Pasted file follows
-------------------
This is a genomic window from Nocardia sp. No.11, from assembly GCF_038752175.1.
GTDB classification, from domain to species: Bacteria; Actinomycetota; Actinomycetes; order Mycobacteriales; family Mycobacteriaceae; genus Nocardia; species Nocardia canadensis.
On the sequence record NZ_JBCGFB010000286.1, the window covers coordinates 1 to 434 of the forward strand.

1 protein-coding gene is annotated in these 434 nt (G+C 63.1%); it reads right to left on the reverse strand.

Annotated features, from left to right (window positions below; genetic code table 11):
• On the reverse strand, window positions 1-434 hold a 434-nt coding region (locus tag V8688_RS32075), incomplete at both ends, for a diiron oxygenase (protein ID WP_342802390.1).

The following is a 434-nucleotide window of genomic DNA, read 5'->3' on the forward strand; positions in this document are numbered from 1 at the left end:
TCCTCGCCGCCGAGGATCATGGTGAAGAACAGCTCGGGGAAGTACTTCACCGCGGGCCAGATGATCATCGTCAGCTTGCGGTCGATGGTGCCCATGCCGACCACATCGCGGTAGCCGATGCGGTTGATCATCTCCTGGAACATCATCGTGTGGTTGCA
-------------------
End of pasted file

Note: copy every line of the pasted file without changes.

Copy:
This is a genomic window from Nocardia sp. No.11, from assembly GCF_038752175.1.
GTDB classification, from domain to species: Bacteria; Actinomycetota; Actinomycetes; order Mycobacteriales; family Mycobacteriaceae; genus Nocardia; species Nocardia canadensis.
On the sequence record NZ_JBCGFB010000286.1, the window covers coordinates 1 to 434 of the forward strand.

1 protein-coding gene is annotated in these 434 nt (G+C 63.1%); it reads right to left on the reverse strand.

Annotated features, from left to right (window positions below; genetic code table 11):
• On the reverse strand, window positions 1-434 hold a 434-nt coding region (locus tag V8688_RS32075), incomplete at both ends, for a diiron oxygenase (protein ID WP_342802390.1).

The following is a 434-nucleotide window of genomic DNA, read 5'->3' on the forward strand; positions in this document are numbered from 1 at the left end:
TCCTCGCCGCCGAGGATCATGGTGAAGAACAGCTCGGGGAAGTACTTCACCGCGGGCCAGATGATCATCGTCAGCTTGCGGTCGATGGTGCCCATGCCGACCACATCGCGGTAGCCGATGCGGTTGATCATCTCCTGGAACATCATCGTGTGGTTGCA